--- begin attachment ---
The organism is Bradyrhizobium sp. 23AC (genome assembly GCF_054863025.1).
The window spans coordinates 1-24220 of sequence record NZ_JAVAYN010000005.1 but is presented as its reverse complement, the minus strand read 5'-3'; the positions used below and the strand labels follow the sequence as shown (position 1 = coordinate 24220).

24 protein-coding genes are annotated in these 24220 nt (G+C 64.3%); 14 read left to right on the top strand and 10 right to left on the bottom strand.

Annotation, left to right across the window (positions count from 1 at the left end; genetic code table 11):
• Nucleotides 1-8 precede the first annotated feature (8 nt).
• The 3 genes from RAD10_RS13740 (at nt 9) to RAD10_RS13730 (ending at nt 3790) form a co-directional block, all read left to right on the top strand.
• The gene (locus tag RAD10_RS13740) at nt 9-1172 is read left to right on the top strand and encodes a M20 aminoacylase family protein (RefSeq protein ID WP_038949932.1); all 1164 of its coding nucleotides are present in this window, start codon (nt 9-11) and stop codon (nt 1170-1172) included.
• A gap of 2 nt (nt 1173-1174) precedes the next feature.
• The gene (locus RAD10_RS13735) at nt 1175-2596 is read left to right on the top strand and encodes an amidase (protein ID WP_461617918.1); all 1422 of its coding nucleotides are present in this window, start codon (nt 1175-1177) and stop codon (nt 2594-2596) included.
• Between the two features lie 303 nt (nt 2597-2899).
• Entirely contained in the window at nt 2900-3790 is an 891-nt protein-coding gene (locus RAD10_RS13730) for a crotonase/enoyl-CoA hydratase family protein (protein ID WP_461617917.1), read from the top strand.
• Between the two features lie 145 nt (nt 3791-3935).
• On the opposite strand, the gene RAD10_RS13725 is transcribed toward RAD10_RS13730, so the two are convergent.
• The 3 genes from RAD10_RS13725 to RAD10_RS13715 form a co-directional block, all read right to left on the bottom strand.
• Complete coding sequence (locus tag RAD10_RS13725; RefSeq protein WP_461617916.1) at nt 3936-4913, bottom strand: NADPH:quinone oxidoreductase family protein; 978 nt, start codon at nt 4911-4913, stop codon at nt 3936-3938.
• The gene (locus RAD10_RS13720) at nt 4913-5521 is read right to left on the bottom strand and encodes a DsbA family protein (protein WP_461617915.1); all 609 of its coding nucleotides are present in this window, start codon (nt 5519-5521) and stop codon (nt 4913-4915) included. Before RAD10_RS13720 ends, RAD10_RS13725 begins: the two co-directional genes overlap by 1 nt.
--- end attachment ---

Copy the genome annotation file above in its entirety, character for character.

The organism is Bradyrhizobium sp. 23AC (genome assembly GCF_054863025.1).
The window spans coordinates 1-24220 of sequence record NZ_JAVAYN010000005.1 but is presented as its reverse complement, the minus strand read 5'-3'; the positions used below and the strand labels follow the sequence as shown (position 1 = coordinate 24220).

24 protein-coding genes are annotated in these 24220 nt (G+C 64.3%); 14 read left to right on the top strand and 10 right to left on the bottom strand.

Annotation, left to right across the window (positions count from 1 at the left end; genetic code table 11):
• Nucleotides 1-8 precede the first annotated feature (8 nt).
• The 3 genes from RAD10_RS13740 (at nt 9) to RAD10_RS13730 (ending at nt 3790) form a co-directional block, all read left to right on the top strand.
• The gene (locus tag RAD10_RS13740) at nt 9-1172 is read left to right on the top strand and encodes a M20 aminoacylase family protein (RefSeq protein ID WP_038949932.1); all 1164 of its coding nucleotides are present in this window, start codon (nt 9-11) and stop codon (nt 1170-1172) included.
• A gap of 2 nt (nt 1173-1174) precedes the next feature.
• The gene (locus RAD10_RS13735) at nt 1175-2596 is read left to right on the top strand and encodes an amidase (protein ID WP_461617918.1); all 1422 of its coding nucleotides are present in this window, start codon (nt 1175-1177) and stop codon (nt 2594-2596) included.
• Between the two features lie 303 nt (nt 2597-2899).
• Entirely contained in the window at nt 2900-3790 is an 891-nt protein-coding gene (locus RAD10_RS13730) for a crotonase/enoyl-CoA hydratase family protein (protein ID WP_461617917.1), read from the top strand.
• Between the two features lie 145 nt (nt 3791-3935).
• On the opposite strand, the gene RAD10_RS13725 is transcribed toward RAD10_RS13730, so the two are convergent.
• The 3 genes from RAD10_RS13725 to RAD10_RS13715 form a co-directional block, all read right to left on the bottom strand.
• Complete coding sequence (locus tag RAD10_RS13725; RefSeq protein WP_461617916.1) at nt 3936-4913, bottom strand: NADPH:quinone oxidoreductase family protein; 978 nt, start codon at nt 4911-4913, stop codon at nt 3936-3938.
• The gene (locus RAD10_RS13720) at nt 4913-5521 is read right to left on the bottom strand and encodes a DsbA family protein (protein WP_461617915.1); all 609 of its coding nucleotides are present in this window, start codon (nt 5519-5521) and stop codon (nt 4913-4915) included. Before RAD10_RS13720 ends, RAD10_RS13725 begins: the two co-directional genes overlap by 1 nt.